4. At the same time, freedom of speech is not and cannot be absolute. The freedom to debate and discuss the merits of competing ideas does not mean that individuals may say whatever they wish, whenever, wherever and however they wish to say it. Thus, UCI may restrict expression that is not constitutionally protected, including expression that:
    • violates the law;
    • defames a specific individual;
    • constitutes a genuine threat or harassment;
    • unjustifiably invades substantial privacy or confidentiality interests; or
    • is otherwise directly incompatible with the functioning of the university.
    In addition, UCI may reasonably regulate the time, place, and manner of expression to ensure that it does not disrupt the ordinary activities of the university.
  5. UCI serves society because it is a place where people work together to create a scholarly community dedicated to rigorous inquiry, evidence-based reasoning, logical argumentation, experimentation and a willingness to reassess one’s perspective in light of new evidence and arguments. These beliefs and practices – these scholarly norms – are inextricably linked to related values, including a genuine desire to engage competing perspectives and learn from those who have had different experiences or who hold different viewpoints. These values teach us that we attempt to resolve (or at least better understand) disagreements through reasoned and sustained conversation, debate and the acquisition of new knowledge. They also prompt us to speak out in support of each other when members of our community are subject to hateful, discriminatory or inflammatory personal attacks. If our commitment to freedom and democracy leads us to defend the rights of free speech, our commitment to scholarly inquiry and education leads us to promote norms and practices that enable us to learn from each other in an atmosphere of positive engagement and mutual respect, however offensive or disagreeable we may believe some speech to be.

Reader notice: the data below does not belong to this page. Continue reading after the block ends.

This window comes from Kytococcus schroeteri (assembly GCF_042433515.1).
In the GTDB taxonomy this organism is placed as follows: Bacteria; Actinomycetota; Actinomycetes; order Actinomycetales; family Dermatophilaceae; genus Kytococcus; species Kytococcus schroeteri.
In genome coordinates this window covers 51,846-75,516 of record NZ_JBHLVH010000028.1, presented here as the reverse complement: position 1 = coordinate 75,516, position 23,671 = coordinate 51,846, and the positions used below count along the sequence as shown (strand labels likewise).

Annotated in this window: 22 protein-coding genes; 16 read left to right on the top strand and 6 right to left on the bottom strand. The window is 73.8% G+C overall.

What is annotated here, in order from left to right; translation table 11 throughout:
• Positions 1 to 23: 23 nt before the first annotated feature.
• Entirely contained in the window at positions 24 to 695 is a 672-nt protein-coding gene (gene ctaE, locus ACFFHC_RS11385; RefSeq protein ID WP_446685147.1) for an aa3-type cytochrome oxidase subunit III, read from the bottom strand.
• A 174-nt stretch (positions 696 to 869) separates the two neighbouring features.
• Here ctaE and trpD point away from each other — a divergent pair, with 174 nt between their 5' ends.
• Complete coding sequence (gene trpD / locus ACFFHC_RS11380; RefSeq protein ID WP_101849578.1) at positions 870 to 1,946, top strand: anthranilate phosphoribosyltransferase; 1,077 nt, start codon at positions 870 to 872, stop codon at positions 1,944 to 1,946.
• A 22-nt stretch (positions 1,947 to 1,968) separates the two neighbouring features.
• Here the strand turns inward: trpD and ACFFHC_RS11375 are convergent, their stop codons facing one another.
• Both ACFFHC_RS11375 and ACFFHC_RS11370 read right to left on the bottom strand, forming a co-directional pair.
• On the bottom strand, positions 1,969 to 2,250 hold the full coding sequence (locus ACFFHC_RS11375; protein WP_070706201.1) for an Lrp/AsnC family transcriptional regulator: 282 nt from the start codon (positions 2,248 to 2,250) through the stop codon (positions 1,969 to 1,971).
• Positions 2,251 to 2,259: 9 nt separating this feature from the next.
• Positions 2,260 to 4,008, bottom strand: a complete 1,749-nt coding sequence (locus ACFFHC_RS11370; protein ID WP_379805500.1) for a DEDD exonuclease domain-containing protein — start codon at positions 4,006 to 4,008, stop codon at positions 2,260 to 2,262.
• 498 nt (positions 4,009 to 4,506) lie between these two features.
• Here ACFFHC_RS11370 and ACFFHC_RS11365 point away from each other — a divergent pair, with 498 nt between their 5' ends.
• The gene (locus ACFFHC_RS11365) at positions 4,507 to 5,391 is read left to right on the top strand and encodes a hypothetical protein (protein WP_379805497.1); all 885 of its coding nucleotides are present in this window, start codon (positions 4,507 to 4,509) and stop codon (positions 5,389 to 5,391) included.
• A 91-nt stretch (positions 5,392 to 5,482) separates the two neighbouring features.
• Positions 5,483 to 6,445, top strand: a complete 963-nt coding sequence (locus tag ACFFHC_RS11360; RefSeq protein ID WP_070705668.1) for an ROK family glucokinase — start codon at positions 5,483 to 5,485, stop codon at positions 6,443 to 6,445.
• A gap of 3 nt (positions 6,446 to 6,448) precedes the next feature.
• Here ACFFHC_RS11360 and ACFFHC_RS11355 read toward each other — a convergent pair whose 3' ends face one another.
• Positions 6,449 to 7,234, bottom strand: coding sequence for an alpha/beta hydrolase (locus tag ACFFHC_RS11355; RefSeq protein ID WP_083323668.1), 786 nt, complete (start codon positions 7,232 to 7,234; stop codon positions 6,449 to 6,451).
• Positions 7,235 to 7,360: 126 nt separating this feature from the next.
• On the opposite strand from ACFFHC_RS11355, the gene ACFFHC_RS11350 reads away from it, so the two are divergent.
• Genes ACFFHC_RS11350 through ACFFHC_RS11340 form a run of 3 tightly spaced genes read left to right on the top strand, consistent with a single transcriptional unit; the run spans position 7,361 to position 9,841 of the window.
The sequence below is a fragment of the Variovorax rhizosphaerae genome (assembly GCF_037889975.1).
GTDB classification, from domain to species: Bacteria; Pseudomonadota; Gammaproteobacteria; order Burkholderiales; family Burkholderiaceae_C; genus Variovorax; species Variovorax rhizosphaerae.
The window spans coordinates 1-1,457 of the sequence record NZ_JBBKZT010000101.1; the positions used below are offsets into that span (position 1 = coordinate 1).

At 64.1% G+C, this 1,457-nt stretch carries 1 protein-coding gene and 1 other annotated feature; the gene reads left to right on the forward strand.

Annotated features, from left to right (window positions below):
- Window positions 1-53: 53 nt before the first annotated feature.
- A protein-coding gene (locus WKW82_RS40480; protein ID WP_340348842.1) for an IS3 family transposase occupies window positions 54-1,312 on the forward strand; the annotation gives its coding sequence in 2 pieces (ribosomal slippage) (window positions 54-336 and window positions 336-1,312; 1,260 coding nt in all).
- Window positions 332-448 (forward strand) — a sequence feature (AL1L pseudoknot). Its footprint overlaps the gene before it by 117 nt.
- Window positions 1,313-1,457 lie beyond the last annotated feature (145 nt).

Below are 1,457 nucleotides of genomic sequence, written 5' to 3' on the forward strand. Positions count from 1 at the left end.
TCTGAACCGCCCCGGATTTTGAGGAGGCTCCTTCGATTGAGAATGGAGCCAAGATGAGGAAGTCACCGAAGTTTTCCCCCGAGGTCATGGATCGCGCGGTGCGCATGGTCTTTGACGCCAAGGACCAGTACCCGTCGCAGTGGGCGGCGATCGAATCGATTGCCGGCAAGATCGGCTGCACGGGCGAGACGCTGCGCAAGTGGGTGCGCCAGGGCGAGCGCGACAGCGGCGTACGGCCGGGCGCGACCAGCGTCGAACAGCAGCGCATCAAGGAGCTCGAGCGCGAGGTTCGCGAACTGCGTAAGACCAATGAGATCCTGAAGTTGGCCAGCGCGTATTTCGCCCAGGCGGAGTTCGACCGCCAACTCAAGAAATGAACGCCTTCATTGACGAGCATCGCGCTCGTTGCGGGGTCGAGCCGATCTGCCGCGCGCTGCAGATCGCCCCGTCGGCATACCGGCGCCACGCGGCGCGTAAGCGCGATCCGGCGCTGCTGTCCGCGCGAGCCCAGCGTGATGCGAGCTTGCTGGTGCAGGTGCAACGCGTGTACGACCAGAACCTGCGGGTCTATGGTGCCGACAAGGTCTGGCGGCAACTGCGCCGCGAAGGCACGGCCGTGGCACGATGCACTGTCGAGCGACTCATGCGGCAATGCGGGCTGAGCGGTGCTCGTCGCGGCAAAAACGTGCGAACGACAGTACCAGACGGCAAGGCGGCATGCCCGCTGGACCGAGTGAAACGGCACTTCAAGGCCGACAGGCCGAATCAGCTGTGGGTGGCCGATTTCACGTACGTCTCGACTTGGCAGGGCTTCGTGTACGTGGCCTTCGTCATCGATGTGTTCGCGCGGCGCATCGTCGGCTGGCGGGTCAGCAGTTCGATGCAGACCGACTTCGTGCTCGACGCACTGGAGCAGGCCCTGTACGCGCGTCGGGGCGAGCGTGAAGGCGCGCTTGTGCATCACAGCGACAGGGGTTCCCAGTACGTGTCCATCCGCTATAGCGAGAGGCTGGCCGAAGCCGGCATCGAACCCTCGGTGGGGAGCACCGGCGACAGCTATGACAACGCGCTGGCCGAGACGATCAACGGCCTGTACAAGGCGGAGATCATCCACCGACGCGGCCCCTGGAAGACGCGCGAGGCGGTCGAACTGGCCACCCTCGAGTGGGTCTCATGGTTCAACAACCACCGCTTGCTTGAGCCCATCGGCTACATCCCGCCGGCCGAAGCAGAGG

6. Numerous policies at UCI embody UCI’s commitment to free speech. (See Related Policies and Procedures below.) To the extent that any other policy, or provision thereof, conflicts with or is inconsistent with this Free Speech at UCI Policy, this policy shall apply.

B. Space at UCI


  1. UCI is a research university, and the mission of the university is to support the teaching, learning, research and public service of our faculty, staff and students. Because UCI is a public, government entity, it may regulate speech and speech-related activities only as much as necessary to serve these missions and to keep the campus community safe. The rules about speech and speech-related activities set forth here take into account these interests.